• Here's the raw SOAP message as it leaves the client code (don't forget, the whole point of this is to abstract the security stuff out of the client/server code):
  • <env:Envelope xmlns:env="" xmlns:enc="" xmlns:ns0="" xmlns:xsd="" xmlns:xsi="">
  • And here is the secured SOAP message as it goes onto the wire:
  • <env:Envelope xmlns:env="" xmlns:enc="" xmlns:ns0="" xmlns:wsu="" xmlns:xsd="" xmlns:xsi="">
        <wsse:Security xmlns:wsse="">
          <saml:Assertion xmlns:saml="urn:oasis:names:tc:SAML:1.0:assertion" AssertionID="s69f7e258e30da2b9b9f5799d4eb0c548782432bf" IssueInstant="2006-05-24T05:52:32Z" Issuer="patlinux" MajorVersion="1" MinorVersion="1">
            <saml:AuthenticationStatement AuthenticationInstant="2006-05-24T05:52:30Z" AuthenticationMethod="urn:com:sun:identity:Application">
                  <KeyInfo xmlns="">
                    <KeyName>CN=patlinux, OU=Sun Java System Application Server, O=Sun Microsystems, L=Santa Clara, ST=California, C=US</KeyName>
            <Signature xmlns="">
                <CanonicalizationMethod Algorithm=""/>
                <SignatureMethod Algorithm=""/>
                <Reference URI="#s69f7e258e30da2b9b9f5799d4eb0c548782432bf">
                    <Transform Algorithm=""/>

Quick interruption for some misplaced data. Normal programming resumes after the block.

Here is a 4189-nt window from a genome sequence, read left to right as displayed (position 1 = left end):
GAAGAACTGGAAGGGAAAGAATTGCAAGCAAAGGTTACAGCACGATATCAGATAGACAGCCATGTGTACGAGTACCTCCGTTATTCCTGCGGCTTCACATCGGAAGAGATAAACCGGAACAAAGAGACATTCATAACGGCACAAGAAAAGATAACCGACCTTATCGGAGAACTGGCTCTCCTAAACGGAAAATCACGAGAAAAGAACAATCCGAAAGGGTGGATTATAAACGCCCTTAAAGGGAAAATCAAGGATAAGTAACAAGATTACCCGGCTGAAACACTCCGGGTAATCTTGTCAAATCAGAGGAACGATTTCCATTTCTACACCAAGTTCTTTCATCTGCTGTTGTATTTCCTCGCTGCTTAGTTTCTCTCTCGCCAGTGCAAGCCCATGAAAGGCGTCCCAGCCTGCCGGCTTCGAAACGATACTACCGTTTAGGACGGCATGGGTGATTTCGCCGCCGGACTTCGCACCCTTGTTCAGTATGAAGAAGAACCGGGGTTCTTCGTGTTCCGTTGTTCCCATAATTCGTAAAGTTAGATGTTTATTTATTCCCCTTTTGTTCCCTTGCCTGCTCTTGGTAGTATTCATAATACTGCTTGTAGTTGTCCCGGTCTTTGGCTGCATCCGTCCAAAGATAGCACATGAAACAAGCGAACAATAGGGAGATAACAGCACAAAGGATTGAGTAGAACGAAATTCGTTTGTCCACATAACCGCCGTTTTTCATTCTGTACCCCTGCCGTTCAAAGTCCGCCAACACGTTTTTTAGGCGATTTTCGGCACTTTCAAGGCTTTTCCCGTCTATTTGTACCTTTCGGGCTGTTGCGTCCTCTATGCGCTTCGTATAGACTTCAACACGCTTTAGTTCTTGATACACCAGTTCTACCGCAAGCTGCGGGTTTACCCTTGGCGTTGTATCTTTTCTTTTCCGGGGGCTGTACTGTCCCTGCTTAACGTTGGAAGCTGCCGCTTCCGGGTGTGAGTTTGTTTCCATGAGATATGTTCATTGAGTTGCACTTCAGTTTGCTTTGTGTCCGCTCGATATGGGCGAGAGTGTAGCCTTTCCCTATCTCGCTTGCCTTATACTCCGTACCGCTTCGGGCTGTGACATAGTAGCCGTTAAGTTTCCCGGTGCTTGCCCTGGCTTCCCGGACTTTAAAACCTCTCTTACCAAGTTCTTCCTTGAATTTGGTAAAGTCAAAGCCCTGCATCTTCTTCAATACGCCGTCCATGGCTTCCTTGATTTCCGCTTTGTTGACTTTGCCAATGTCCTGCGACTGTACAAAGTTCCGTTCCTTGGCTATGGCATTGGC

<Transform Algorithm=""/>
                  <DigestMethod Algorithm=""/>
          <Signature xmlns="">
              <CanonicalizationMethod Algorithm=""/>
              <SignatureMethod Algorithm=""/>
              <Reference URI="#se0ffabd98ecfdf194adc0c8ac8fb4edabf65cd3a">
                  <Transform Algorithm=""/>
                <DigestMethod Algorithm=""/>
              <SecurityTokenReference xmlns="" wsu:Id="STR1">
                <KeyIdentifier ValueType="" wsu:Id="sbee70b80d8b330875655b8956d13ff5a4199ca1d">s69f7e258e30da2b9b9f5799d4eb0c548782432bf</KeyIdentifier>
      <env:Body wsu:Id="se0ffabd98ecfdf194adc0c8ac8fb4edabf65cd3a">

So - in the next thrilling installment, we'll walk through that secure SOAP message and see what each bit actually does.

UPDATE - here is that next installment.